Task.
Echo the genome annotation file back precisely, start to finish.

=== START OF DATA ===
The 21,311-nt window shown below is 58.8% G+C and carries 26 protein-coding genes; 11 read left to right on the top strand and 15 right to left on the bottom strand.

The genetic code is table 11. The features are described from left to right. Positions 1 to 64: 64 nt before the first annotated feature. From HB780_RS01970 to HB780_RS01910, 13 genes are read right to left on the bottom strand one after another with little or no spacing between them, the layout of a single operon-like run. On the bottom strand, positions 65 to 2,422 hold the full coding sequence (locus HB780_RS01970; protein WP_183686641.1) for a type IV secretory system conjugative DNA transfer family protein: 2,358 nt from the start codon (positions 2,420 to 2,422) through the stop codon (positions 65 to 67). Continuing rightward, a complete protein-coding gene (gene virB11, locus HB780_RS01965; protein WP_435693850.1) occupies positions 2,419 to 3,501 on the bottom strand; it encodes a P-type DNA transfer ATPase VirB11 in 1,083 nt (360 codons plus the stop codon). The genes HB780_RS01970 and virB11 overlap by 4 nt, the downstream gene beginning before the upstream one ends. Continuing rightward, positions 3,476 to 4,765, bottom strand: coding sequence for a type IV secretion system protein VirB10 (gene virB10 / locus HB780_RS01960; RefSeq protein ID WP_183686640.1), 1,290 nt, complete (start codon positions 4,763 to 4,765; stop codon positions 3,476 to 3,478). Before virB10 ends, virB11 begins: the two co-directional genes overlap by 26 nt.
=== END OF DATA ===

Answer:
The 21,311-nt window shown below is 58.8% G+C and carries 26 protein-coding genes; 11 read left to right on the top strand and 15 right to left on the bottom strand.

The genetic code is table 11. The features are described from left to right. Positions 1 to 64: 64 nt before the first annotated feature. From HB780_RS01970 to HB780_RS01910, 13 genes are read right to left on the bottom strand one after another with little or no spacing between them, the layout of a single operon-like run. On the bottom strand, positions 65 to 2,422 hold the full coding sequence (locus HB780_RS01970; protein WP_183686641.1) for a type IV secretory system conjugative DNA transfer family protein: 2,358 nt from the start codon (positions 2,420 to 2,422) through the stop codon (positions 65 to 67). Continuing rightward, a complete protein-coding gene (gene virB11, locus HB780_RS01965; protein WP_435693850.1) occupies positions 2,419 to 3,501 on the bottom strand; it encodes a P-type DNA transfer ATPase VirB11 in 1,083 nt (360 codons plus the stop codon). The genes HB780_RS01970 and virB11 overlap by 4 nt, the downstream gene beginning before the upstream one ends. Continuing rightward, positions 3,476 to 4,765, bottom strand: coding sequence for a type IV secretion system protein VirB10 (gene virB10 / locus HB780_RS01960; RefSeq protein ID WP_183686640.1), 1,290 nt, complete (start codon positions 4,763 to 4,765; stop codon positions 3,476 to 3,478). Before virB10 ends, virB11 begins: the two co-directional genes overlap by 26 nt.